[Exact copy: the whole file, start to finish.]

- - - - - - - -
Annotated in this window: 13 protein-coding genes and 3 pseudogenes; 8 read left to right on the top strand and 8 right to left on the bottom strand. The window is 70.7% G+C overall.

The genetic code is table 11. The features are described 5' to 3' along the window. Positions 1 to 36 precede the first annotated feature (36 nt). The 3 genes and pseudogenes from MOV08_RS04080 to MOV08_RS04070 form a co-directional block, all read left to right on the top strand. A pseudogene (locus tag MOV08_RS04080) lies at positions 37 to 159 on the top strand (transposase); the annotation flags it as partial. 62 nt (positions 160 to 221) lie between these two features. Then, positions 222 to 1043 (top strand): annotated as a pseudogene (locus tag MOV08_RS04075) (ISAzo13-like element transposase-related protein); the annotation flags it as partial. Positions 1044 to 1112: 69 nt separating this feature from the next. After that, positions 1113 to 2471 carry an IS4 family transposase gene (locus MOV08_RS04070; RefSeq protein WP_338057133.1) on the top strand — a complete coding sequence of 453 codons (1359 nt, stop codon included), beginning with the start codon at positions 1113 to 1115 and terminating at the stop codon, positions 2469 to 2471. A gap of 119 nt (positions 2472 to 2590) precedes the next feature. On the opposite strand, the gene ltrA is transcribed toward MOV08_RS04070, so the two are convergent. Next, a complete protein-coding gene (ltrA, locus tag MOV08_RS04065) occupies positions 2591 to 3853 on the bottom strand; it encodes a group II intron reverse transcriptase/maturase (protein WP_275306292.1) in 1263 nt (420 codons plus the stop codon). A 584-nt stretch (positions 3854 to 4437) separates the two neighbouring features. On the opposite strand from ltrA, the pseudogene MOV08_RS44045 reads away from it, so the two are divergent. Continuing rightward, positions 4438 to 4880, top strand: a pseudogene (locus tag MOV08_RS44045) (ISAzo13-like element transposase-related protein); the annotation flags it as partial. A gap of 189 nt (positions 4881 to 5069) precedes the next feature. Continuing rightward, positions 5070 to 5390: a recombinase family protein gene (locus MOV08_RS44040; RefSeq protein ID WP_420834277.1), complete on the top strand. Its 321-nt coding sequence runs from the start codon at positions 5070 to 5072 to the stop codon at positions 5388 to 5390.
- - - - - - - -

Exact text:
Annotated in this window: 13 protein-coding genes and 3 pseudogenes; 8 read left to right on the top strand and 8 right to left on the bottom strand. The window is 70.7% G+C overall.

The genetic code is table 11. The features are described 5' to 3' along the window. Positions 1 to 36 precede the first annotated feature (36 nt). The 3 genes and pseudogenes from MOV08_RS04080 to MOV08_RS04070 form a co-directional block, all read left to right on the top strand. A pseudogene (locus tag MOV08_RS04080) lies at positions 37 to 159 on the top strand (transposase); the annotation flags it as partial. 62 nt (positions 160 to 221) lie between these two features. Then, positions 222 to 1043 (top strand): annotated as a pseudogene (locus tag MOV08_RS04075) (ISAzo13-like element transposase-related protein); the annotation flags it as partial. Positions 1044 to 1112: 69 nt separating this feature from the next. After that, positions 1113 to 2471 carry an IS4 family transposase gene (locus MOV08_RS04070; RefSeq protein WP_338057133.1) on the top strand — a complete coding sequence of 453 codons (1359 nt, stop codon included), beginning with the start codon at positions 1113 to 1115 and terminating at the stop codon, positions 2469 to 2471. A gap of 119 nt (positions 2472 to 2590) precedes the next feature. On the opposite strand, the gene ltrA is transcribed toward MOV08_RS04070, so the two are convergent. Next, a complete protein-coding gene (ltrA, locus tag MOV08_RS04065) occupies positions 2591 to 3853 on the bottom strand; it encodes a group II intron reverse transcriptase/maturase (protein WP_275306292.1) in 1263 nt (420 codons plus the stop codon). A 584-nt stretch (positions 3854 to 4437) separates the two neighbouring features. On the opposite strand from ltrA, the pseudogene MOV08_RS44045 reads away from it, so the two are divergent. Continuing rightward, positions 4438 to 4880, top strand: a pseudogene (locus tag MOV08_RS44045) (ISAzo13-like element transposase-related protein); the annotation flags it as partial. A gap of 189 nt (positions 4881 to 5069) precedes the next feature. Continuing rightward, positions 5070 to 5390: a recombinase family protein gene (locus MOV08_RS44040; RefSeq protein ID WP_420834277.1), complete on the top strand. Its 321-nt coding sequence runs from the start codon at positions 5070 to 5072 to the stop codon at positions 5388 to 5390.